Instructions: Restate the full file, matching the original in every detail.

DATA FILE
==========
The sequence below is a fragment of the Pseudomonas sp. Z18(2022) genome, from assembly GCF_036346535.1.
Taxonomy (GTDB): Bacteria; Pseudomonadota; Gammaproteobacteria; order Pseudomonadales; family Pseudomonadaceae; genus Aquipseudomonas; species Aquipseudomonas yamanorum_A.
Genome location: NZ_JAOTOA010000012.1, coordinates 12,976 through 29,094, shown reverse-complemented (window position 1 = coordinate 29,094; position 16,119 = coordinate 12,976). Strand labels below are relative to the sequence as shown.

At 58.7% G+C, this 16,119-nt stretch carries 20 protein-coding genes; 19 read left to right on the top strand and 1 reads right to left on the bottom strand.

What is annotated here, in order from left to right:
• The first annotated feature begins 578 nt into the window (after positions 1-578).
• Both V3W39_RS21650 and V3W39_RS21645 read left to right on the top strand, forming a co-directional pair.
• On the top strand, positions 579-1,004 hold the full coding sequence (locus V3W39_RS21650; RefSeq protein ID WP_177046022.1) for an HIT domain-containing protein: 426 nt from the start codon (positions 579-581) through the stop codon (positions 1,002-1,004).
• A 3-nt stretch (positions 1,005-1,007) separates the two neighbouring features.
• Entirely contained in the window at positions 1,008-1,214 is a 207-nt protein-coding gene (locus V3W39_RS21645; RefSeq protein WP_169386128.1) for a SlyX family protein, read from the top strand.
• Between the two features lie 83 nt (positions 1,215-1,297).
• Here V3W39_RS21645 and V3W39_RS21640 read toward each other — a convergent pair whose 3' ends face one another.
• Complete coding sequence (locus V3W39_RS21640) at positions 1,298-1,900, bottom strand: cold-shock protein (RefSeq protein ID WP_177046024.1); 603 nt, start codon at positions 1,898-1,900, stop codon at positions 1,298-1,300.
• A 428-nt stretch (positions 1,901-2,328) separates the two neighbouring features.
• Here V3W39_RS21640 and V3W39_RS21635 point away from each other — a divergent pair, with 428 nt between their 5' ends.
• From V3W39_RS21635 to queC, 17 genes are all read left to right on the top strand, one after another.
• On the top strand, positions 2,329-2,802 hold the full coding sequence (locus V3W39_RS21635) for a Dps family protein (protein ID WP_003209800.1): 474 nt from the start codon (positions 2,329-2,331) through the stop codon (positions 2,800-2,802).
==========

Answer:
The sequence below is a fragment of the Pseudomonas sp. Z18(2022) genome, from assembly GCF_036346535.1.
Taxonomy (GTDB): Bacteria; Pseudomonadota; Gammaproteobacteria; order Pseudomonadales; family Pseudomonadaceae; genus Aquipseudomonas; species Aquipseudomonas yamanorum_A.
Genome location: NZ_JAOTOA010000012.1, coordinates 12,976 through 29,094, shown reverse-complemented (window position 1 = coordinate 29,094; position 16,119 = coordinate 12,976). Strand labels below are relative to the sequence as shown.

At 58.7% G+C, this 16,119-nt stretch carries 20 protein-coding genes; 19 read left to right on the top strand and 1 reads right to left on the bottom strand.

What is annotated here, in order from left to right:
• The first annotated feature begins 578 nt into the window (after positions 1-578).
• Both V3W39_RS21650 and V3W39_RS21645 read left to right on the top strand, forming a co-directional pair.
• On the top strand, positions 579-1,004 hold the full coding sequence (locus V3W39_RS21650; RefSeq protein ID WP_177046022.1) for an HIT domain-containing protein: 426 nt from the start codon (positions 579-581) through the stop codon (positions 1,002-1,004).
• A 3-nt stretch (positions 1,005-1,007) separates the two neighbouring features.
• Entirely contained in the window at positions 1,008-1,214 is a 207-nt protein-coding gene (locus V3W39_RS21645; RefSeq protein WP_169386128.1) for a SlyX family protein, read from the top strand.
• Between the two features lie 83 nt (positions 1,215-1,297).
• Here V3W39_RS21645 and V3W39_RS21640 read toward each other — a convergent pair whose 3' ends face one another.
• Complete coding sequence (locus V3W39_RS21640) at positions 1,298-1,900, bottom strand: cold-shock protein (RefSeq protein ID WP_177046024.1); 603 nt, start codon at positions 1,898-1,900, stop codon at positions 1,298-1,300.
• A 428-nt stretch (positions 1,901-2,328) separates the two neighbouring features.
• Here V3W39_RS21640 and V3W39_RS21635 point away from each other — a divergent pair, with 428 nt between their 5' ends.
• From V3W39_RS21635 to queC, 17 genes are all read left to right on the top strand, one after another.
• On the top strand, positions 2,329-2,802 hold the full coding sequence (locus V3W39_RS21635) for a Dps family protein (protein ID WP_003209800.1): 474 nt from the start codon (positions 2,329-2,331) through the stop codon (positions 2,800-2,802).